As Jesus made paradigmatic, “the terms you use will be the outcome you get.” Whole theology and practice are neither interchangeable in terms nor optional, and thus are irreducible and nonnegotiable. This is further evident as Jesus continued to call persons to wholeness who were constrained by an identity deficit based on the ontological lie for human ontology and function signifying reductionism and its counter-relational work. If we do not pay attention to this influence from human contextualization and address its consequences on our own ontology and function, then unlike Levi (and others Jesus redefined) we remain subject to this ontological lie and continue to construct our identity from a deficit model, which shapes our relationships accordingly. With the lack or absence of a theological anthropology that is whole-ly compatible with Jesus’ ontology and function in reciprocal relationship together, our ontology and function cannot be distinguished from our human context and thus are subject to wide interpretation or determination. Such results would be compatible with postmodernism and its hermeneutic of suspicion but incompatible to address a template imposing its narrow view epistemologically, hermeneutically, and theologically that constrains ontology and function. This would be insufficient for the hermeneutic of suspicion Jesus initiated to challenge our assumptions of theological anthropology. He continues to confront this condition in its need for redemptive change and also jolts the religious community in likely its most implicit condition limiting or precluding this change: the status quo and its underlying epistemological illusion of confidence or certainty and its interrelated ontological simulation of stability and permanence.
Nicodemus represented his religious tradition and the effects of being embedded in the status quo of his religious community. Yet, Nicodemus apparently was dissatisfied with his knowledge and perhaps unsettled in his messianic expectations, such that he ventured out of this status quo to explore expanding his epistemic field to query Jesus (Jn 3:1-15). This epistemic process is critical to understand in this familiar encounter because it demonstrates the template imposed by the status quo to constrain any change beyond its conformity. No doubt Nicodemus knew that Jesus was a dissonant voice to the status quo, nevertheless he encountered much more than his lens limited by the status quo could understand epistemologically, hermeneutically and theologically. This implicit condition creates a hermeneutic impasse that makes it difficult to recognize the new much less embrace it.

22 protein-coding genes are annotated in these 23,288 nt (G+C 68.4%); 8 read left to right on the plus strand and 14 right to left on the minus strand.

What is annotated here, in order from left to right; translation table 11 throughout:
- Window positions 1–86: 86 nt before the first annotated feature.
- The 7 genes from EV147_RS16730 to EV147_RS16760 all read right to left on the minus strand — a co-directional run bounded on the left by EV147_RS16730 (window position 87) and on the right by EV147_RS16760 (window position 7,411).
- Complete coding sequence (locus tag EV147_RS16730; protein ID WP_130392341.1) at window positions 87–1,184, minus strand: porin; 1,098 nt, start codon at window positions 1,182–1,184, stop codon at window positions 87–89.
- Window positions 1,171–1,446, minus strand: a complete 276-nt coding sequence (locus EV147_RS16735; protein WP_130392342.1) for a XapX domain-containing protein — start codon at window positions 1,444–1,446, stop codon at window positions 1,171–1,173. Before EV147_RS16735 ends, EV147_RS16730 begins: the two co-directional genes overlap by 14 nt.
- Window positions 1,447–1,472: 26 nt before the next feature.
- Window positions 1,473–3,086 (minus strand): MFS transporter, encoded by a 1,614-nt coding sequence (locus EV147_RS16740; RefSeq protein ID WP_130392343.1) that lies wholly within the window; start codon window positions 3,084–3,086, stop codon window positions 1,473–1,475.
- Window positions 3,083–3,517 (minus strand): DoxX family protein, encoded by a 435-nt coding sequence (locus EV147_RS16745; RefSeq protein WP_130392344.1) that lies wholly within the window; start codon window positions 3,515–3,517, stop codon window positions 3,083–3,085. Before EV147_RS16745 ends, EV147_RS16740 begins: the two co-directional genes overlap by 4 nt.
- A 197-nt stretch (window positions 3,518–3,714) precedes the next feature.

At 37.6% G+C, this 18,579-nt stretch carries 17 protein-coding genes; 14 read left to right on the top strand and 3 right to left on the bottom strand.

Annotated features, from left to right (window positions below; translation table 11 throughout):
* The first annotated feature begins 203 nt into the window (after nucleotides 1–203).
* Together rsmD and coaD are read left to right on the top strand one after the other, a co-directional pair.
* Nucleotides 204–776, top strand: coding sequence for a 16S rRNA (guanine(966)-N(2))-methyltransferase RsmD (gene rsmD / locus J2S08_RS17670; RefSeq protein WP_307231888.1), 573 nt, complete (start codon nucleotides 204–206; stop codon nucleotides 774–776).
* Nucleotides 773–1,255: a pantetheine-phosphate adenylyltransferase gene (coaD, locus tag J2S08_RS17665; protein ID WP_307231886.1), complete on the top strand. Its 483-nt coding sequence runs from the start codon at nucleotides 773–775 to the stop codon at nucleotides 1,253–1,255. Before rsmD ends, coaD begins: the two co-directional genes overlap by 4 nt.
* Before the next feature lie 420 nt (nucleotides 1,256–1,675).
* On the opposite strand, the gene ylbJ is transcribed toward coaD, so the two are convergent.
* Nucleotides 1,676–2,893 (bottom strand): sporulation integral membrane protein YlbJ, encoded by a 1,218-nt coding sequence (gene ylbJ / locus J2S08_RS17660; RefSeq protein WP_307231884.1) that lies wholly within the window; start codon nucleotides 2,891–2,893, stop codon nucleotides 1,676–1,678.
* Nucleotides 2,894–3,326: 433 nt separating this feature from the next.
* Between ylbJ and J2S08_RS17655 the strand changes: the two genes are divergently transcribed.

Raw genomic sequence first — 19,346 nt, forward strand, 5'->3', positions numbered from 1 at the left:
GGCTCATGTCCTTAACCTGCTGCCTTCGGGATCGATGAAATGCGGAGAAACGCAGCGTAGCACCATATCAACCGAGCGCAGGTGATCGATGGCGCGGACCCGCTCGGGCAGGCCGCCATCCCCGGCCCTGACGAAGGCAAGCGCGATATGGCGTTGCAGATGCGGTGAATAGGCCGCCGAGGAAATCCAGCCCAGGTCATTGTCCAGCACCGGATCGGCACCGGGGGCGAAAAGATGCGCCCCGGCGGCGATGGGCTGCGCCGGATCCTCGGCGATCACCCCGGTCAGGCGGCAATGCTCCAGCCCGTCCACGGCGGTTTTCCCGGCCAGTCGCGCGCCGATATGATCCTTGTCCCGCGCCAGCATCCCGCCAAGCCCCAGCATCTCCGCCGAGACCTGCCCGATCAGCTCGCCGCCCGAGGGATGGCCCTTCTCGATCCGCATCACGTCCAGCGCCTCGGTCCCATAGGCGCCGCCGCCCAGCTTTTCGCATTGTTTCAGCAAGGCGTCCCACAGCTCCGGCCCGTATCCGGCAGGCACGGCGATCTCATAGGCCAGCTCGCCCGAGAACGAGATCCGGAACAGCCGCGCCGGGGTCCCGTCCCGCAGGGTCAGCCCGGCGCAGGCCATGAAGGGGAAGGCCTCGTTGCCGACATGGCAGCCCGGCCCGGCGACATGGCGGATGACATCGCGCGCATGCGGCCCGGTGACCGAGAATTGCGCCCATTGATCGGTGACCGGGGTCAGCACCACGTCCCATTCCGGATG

Apparently stimulated by Jesus’ actions and perhaps stirred by the presence of “a teacher who has come from God” (v.2), Nicodemus approached Jesus respectfully, if not with some humility. Yet, he very likely engaged Jesus with the framework and lens that Jesus critiqued elsewhere of “the wise and the intelligent” (Lk 10:21). This would be crucial for Nicodemus. Though his position represented the educated elite of Israel, his own posture was about to be humbled and changed.
Jesus understood Nicodemus’ query and anticipated his questions that certainly related to God’s promises for Israel’s deliverance (salvation), the Messiah and God’s kingship in the Mediterranean world. Therefore, Jesus immediately focused on “the kingdom of God” (v.3), the OT eschatological hope, about which Nicodemus was probably more concerned for the present than the future. Yet, the whole of God’s kingship and sovereign rule is integral to the OT, and thus a primary focus of Nicodemus’ query, however provincial. And he was concerned about it strongly enough (and perhaps inwardly conflicted) to make himself vulnerable to initiate this interaction with Jesus; his query appeared genuine and for more than referential information or didactic reasons. He received, however, much more than he could have imagined or reasoned.
The notion of membership and participation in the kingdom of God being contingent on a concept “born again” was taken incredulously by this “wise and learned” leader, whose sophisticated reason was unable to process and explain in referential terms from a narrowed epistemic field. “How can” (dynamai, v.4) signifies the limits of the probable. Then to be told “you [pl] must by its nature” (dei, v.7, not opheilo’s obligation or compulsion), as if to address all Jews, was beyond the grasp of his reason. Dei points to the nature of the improbable. Even after Jesus made definitive (“I tell you the truth”) gennao anothen as “born from above,” that is “born of the Spirit” (ek, indicating the primary, direct source, vv.5,8), Nicodemus was still unable to process the words of Jesus; the status quo continues to prevail (“How can,” v.9). Why? This brings us back to the interpretive framework and perceptual lens of “the wise and the intelligent.” He was unable to understand Jesus’ language because the words were heard with an insufficient interpretive framework limited to the prevailing assumptions of his knowledge and an inadequate perceptual lens constrained in focus only on the secondary in referential terms—in spite of his sincere query and good intentions.